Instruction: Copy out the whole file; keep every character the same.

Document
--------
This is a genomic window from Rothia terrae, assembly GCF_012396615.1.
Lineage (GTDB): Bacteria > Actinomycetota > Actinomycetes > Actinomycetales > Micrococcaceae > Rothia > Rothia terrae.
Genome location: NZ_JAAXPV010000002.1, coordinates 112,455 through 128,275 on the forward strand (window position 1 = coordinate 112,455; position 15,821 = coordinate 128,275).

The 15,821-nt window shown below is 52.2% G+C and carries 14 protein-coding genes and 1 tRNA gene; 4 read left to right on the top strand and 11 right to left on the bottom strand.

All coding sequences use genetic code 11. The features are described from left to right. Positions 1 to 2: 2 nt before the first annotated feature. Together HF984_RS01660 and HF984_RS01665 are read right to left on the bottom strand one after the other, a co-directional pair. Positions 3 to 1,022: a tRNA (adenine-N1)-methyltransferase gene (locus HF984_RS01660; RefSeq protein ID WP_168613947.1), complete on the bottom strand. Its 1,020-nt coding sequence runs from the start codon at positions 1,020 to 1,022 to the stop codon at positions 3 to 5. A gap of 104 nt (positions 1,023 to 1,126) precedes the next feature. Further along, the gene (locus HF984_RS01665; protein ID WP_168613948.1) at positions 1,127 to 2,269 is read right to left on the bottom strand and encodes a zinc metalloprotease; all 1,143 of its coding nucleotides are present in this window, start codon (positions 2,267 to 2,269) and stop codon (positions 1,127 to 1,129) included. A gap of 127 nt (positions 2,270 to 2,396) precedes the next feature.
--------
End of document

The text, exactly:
This is a genomic window from Rothia terrae, assembly GCF_012396615.1.
Lineage (GTDB): Bacteria > Actinomycetota > Actinomycetes > Actinomycetales > Micrococcaceae > Rothia > Rothia terrae.
Genome location: NZ_JAAXPV010000002.1, coordinates 112,455 through 128,275 on the forward strand (window position 1 = coordinate 112,455; position 15,821 = coordinate 128,275).

The 15,821-nt window shown below is 52.2% G+C and carries 14 protein-coding genes and 1 tRNA gene; 4 read left to right on the top strand and 11 right to left on the bottom strand.

All coding sequences use genetic code 11. The features are described from left to right. Positions 1 to 2: 2 nt before the first annotated feature. Together HF984_RS01660 and HF984_RS01665 are read right to left on the bottom strand one after the other, a co-directional pair. Positions 3 to 1,022: a tRNA (adenine-N1)-methyltransferase gene (locus HF984_RS01660; RefSeq protein ID WP_168613947.1), complete on the bottom strand. Its 1,020-nt coding sequence runs from the start codon at positions 1,020 to 1,022 to the stop codon at positions 3 to 5. A gap of 104 nt (positions 1,023 to 1,126) precedes the next feature. Further along, the gene (locus HF984_RS01665; protein ID WP_168613948.1) at positions 1,127 to 2,269 is read right to left on the bottom strand and encodes a zinc metalloprotease; all 1,143 of its coding nucleotides are present in this window, start codon (positions 2,267 to 2,269) and stop codon (positions 1,127 to 1,129) included. A gap of 127 nt (positions 2,270 to 2,396) precedes the next feature.